Unless we are talking about favorite lunch snack or favorite work soundtrack, favoritism is unwelcome in the workplace. Phil Morettini addresses the issue in tech companies in an article for Business 2 Community. He gets at the root of where the damage occurs when the problem exists.
It is inevitable that some people will get along better than others at work. This only becomes a problem to Morettini when one of three situations occurs: (1) An employee develops the perception (unproven) that someone is receiving special treatment from a manager. (2) A manager legitimately, unequivocally provides special treatment to one employee and not others. (3) Outright nepotism exists—basically a more extreme version of (2).
Morettini believes in rewarding employees who do well, and for that reason and other reasons, he thinks managers should treat individuals differently. But the possibility of favoritism must be carefully self-monitored by managers:
While this is a universal business issue, I feel it is particularly important to high technology enterprises. High tech companies–particularly startups and other early stage companies–are built to move very fast. A big aspect of that speed advantage is often the company culture, which tends to be open and collaborative. To ignore this issue in a software or hardware tech business is to invite a loss of productivity–or in extreme circumstances– an actual destruction of the company culture that you’ve worked hard to create. Resentment can build quickly when favoritism is suspected.
However, Morettini finds that all the real damage caused by favoritism occurs squarely in that area of “perception,” earned or otherwise. If an employee feels undervalued because he or she feels that the manager values someone else more, it is going to hurt that employee’s productivity. Likewise, consider if a manager knows he or she is being accused of favoritism but disagrees with that assessment. If the manager chooses to ignore the issue, thinking it is not management’s problem to fix people’s backward perceptions, the result will remain the same—employee productivity drops.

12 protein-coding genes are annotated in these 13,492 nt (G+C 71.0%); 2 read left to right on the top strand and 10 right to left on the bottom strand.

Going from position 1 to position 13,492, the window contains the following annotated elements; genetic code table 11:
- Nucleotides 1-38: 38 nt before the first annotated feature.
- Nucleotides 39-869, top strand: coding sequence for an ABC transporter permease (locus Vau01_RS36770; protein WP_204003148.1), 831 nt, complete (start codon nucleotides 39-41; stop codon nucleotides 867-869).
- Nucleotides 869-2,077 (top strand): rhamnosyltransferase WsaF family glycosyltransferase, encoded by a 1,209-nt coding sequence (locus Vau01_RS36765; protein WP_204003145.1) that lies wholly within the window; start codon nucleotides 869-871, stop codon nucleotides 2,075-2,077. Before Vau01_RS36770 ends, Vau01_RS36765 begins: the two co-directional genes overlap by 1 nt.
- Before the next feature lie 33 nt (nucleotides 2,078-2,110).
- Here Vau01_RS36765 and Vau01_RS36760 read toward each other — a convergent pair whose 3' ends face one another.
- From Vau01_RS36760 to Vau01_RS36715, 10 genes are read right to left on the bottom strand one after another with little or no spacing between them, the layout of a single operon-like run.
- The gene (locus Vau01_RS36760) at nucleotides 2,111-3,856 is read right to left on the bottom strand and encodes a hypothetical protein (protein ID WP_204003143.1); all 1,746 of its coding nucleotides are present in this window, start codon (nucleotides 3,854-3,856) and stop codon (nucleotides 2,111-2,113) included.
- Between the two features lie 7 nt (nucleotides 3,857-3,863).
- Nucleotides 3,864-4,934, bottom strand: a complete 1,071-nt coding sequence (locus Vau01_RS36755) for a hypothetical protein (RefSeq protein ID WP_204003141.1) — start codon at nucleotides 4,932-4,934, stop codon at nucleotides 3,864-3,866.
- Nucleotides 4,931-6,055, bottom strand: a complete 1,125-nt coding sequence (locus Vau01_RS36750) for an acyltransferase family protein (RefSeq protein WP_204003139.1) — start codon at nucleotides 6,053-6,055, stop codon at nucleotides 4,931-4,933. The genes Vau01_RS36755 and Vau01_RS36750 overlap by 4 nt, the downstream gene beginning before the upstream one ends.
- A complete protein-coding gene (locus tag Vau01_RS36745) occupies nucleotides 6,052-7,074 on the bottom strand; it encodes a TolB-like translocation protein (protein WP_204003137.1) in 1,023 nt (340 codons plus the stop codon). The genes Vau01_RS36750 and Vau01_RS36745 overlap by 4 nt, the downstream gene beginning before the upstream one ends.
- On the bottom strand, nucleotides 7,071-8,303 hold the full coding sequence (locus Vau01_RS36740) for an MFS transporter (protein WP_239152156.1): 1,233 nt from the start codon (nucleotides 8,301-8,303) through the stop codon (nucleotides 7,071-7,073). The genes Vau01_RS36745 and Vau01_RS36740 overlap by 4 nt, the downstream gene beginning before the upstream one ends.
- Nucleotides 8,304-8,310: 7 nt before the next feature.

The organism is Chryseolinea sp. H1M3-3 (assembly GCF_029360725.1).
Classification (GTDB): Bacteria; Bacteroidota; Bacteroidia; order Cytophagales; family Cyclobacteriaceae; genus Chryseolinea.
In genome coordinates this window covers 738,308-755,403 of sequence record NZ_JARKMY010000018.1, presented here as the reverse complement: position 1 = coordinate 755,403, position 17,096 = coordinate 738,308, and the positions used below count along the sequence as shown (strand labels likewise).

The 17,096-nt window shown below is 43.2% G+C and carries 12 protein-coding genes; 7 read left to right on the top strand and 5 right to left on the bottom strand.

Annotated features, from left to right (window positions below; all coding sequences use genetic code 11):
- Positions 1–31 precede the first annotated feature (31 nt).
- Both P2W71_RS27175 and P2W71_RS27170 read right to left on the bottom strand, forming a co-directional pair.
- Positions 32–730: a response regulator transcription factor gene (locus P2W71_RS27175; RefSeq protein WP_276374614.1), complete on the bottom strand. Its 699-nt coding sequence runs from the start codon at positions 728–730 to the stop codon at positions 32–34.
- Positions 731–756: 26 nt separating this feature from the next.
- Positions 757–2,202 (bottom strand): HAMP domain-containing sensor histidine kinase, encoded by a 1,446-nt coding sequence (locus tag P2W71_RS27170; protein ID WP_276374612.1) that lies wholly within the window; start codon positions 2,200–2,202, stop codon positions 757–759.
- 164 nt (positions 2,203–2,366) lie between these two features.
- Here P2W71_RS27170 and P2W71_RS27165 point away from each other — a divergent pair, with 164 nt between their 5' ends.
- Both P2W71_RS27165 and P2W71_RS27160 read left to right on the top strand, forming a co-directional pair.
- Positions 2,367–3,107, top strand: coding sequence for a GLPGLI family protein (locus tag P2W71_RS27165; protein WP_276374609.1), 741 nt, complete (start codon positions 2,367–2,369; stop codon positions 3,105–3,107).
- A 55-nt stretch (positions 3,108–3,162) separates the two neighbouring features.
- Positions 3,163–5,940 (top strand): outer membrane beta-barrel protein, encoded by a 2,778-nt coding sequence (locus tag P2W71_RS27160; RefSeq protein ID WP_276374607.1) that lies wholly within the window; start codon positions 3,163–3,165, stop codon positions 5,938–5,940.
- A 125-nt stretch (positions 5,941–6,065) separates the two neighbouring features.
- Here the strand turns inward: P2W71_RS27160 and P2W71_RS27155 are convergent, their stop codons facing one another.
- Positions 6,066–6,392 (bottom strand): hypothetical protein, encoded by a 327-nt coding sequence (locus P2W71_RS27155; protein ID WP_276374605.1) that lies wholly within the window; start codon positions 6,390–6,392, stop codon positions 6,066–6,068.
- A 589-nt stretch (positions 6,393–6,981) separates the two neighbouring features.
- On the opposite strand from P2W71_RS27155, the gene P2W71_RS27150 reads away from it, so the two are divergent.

A few recommendations are given to managers to dispel the possibility of favoritism. Managers should do all they can to connect perks and promotions to job performance alone. They should practice empathy by trying to imagine how other employees might feel about a given situation. They should also maintain an open-door policy. These are all good starting points.
For further tips, you can view the original article here: http://www.business2community.com/human-resources/technology-company-workplace-favoritism-01719713